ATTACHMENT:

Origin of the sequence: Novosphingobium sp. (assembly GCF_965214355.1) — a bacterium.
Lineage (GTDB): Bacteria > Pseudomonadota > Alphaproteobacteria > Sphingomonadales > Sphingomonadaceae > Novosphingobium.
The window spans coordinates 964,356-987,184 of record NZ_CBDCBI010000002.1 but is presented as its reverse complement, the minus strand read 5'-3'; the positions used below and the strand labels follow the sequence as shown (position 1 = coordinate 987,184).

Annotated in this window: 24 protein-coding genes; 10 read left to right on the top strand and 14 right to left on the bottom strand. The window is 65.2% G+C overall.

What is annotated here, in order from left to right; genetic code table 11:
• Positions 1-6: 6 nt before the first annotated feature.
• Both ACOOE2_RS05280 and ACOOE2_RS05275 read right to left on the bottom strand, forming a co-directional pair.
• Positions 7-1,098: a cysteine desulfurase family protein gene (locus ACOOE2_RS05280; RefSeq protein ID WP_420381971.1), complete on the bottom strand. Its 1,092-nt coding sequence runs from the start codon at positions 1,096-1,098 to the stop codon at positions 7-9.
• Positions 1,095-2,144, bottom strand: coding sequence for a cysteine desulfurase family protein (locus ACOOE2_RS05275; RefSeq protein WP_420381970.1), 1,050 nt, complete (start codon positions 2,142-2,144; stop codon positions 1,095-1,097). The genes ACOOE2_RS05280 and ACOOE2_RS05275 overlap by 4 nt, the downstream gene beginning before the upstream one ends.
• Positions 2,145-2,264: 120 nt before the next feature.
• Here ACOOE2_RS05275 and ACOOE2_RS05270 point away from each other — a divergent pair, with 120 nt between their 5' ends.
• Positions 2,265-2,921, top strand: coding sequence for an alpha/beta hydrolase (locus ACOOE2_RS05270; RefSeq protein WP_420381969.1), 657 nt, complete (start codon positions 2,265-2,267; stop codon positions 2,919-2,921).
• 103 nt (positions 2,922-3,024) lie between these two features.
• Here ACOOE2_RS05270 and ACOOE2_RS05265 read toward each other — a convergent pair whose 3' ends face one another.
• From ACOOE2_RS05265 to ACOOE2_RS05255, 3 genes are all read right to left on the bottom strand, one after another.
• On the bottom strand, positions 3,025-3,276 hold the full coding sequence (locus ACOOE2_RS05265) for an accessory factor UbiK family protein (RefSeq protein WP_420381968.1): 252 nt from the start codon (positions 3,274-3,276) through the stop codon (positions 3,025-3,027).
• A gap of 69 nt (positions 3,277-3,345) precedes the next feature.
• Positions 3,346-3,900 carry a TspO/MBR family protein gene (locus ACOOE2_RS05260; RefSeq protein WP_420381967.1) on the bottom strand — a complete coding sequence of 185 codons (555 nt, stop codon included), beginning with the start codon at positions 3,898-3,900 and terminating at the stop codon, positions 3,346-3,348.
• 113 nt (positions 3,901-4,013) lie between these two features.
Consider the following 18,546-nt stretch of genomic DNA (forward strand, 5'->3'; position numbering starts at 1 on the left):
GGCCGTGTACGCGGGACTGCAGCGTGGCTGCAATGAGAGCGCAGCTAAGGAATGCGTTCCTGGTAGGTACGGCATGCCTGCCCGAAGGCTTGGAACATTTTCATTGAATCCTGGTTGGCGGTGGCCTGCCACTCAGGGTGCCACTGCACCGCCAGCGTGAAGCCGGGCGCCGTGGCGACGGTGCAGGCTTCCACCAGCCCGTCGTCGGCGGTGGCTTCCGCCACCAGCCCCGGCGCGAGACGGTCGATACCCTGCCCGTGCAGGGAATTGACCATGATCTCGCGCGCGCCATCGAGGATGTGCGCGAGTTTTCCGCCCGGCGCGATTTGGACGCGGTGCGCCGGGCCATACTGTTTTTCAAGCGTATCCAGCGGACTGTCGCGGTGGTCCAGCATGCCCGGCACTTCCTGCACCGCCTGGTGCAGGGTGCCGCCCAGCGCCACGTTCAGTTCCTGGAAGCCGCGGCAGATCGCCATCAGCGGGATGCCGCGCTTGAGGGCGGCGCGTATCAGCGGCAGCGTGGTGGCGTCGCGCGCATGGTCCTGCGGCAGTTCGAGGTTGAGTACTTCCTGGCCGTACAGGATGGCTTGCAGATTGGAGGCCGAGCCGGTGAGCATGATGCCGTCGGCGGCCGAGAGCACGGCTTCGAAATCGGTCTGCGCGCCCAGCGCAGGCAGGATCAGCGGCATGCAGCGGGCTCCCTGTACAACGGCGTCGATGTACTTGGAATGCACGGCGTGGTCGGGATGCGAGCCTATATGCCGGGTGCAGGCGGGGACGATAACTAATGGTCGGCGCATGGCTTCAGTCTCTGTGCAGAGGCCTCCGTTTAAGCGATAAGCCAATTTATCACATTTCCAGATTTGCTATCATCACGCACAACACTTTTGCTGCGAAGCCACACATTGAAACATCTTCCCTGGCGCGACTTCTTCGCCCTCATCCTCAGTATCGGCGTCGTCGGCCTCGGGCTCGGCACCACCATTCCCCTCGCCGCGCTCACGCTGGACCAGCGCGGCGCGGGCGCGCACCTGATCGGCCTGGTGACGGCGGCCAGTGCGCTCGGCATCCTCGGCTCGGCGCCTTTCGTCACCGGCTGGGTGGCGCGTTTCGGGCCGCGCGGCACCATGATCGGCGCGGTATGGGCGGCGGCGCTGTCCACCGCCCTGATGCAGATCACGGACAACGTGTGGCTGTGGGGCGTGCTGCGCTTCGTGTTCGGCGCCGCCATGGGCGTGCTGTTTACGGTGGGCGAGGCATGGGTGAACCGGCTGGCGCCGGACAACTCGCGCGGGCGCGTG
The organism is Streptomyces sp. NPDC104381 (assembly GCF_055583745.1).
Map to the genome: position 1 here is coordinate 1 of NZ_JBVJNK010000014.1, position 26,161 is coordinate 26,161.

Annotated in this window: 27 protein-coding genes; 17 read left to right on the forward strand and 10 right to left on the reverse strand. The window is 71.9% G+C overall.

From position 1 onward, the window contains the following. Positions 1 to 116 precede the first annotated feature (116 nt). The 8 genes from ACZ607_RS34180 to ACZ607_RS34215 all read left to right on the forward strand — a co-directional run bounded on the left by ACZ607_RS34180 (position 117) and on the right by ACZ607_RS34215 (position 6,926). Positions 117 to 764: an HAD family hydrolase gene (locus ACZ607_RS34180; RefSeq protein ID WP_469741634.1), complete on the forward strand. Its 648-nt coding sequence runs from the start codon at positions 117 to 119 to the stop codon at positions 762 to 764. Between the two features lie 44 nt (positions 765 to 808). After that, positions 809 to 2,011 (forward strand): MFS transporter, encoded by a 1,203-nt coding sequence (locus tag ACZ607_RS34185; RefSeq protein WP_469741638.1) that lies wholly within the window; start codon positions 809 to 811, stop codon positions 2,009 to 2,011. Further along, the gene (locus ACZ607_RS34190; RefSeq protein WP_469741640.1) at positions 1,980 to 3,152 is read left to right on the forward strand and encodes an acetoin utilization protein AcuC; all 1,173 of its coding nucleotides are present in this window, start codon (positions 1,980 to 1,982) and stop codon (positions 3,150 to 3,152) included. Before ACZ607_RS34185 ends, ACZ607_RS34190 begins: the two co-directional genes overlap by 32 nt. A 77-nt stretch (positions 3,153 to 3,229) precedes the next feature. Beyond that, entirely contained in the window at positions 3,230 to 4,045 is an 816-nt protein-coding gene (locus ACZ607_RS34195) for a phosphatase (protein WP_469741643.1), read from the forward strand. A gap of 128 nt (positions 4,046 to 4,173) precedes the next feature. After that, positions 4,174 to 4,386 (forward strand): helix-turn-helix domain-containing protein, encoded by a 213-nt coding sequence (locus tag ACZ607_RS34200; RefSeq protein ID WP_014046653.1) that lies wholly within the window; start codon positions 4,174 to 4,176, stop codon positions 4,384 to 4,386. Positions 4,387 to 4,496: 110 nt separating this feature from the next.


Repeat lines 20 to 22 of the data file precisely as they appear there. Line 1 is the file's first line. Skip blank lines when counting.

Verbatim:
Consider the following 18,546-nt stretch of genomic DNA (forward strand, 5'->3'; position numbering starts at 1 on the left):
GGCCGTGTACGCGGGACTGCAGCGTGGCTGCAATGAGAGCGCAGCTAAGGAATGCGTTCCTGGTAGGTACGGCATGCCTGCCCGAAGGCTTGGAACATTTTCATTGAATCCTGGTTGGCGGTGGCCTGCCACTCAGGGTGCCACTGCACCGCCAGCGTGAAGCCGGGCGCCGTGGCGACGGTGCAGGCTTCCACCAGCCCGTCGTCGGCGGTGGCTTCCGCCACCAGCCCCGGCGCGAGACGGTCGATACCCTGCCCGTGCAGGGAATTGACCATGATCTCGCGCGCGCCATCGAGGATGTGCGCGAGTTTTCCGCCCGGCGCGATTTGGACGCGGTGCGCCGGGCCATACTGTTTTTCAAGCGTATCCAGCGGACTGTCGCGGTGGTCCAGCATGCCCGGCACTTCCTGCACCGCCTGGTGCAGGGTGCCGCCCAGCGCCACGTTCAGTTCCTGGAAGCCGCGGCAGATCGCCATCAGCGGGATGCCGCGCTTGAGGGCGGCGCGTATCAGCGGCAGCGTGGTGGCGTCGCGCGCATGGTCCTGCGGCAGTTCGAGGTTGAGTACTTCCTGGCCGTACAGGATGGCTTGCAGATTGGAGGCCGAGCCGGTGAGCATGATGCCGTCGGCGGCCGAGAGCACGGCTTCGAAATCGGTCTGCGCGCCCAGCGCAGGCAGGATCAGCGGCATGCAGCGGGCTCCCTGTACAACGGCGTCGATGTACTTGGAATGCACGGCGTGGTCGGGATGCGAGCCTATATGCCGGGTGCAGGCGGGGACGATAACTAATGGTCGGCGCATGGCTTCAGTCTCTGTGCAGAGGCCTCCGTTTAAGCGATAAGCCAATTTATCACATTTCCAGATTTGCTATCATCACGCACAACACTTTTGCTGCGAAGCCACACATTGAAACATCTTCCCTGGCGCGACTTCTTCGCCCTCATCCTCAGTATCGGCGTCGTCGGCCTCGGGCTCGGCACCACCATTCCCCTCGCCGCGCTCACGCTGGACCAGCGCGGCGCGGGCGCGCACCTGATCGGCCTGGTGACGGCGGCCAGTGCGCTCGGCATCCTCGGCTCGGCGCCTTTCGTCACCGGCTGGGTGGCGCGTTTCGGGCCGCGCGGCACCATGATCGGCGCGGTATGGGCGGCGGCGCTGTCCACCGCCCTGATGCAGATCACGGACAACGTGTGGCTGTGGGGCGTGCTGCGCTTCGTGTTCGGCGCCGCCATGGGCGTGCTGTTTACGGTGGGCGAGGCATGGGTGAACCGGCTGGCGCCGGACAACTCGCGCGGGCGCGTG
The organism is Streptomyces sp. NPDC104381 (assembly GCF_055583745.1).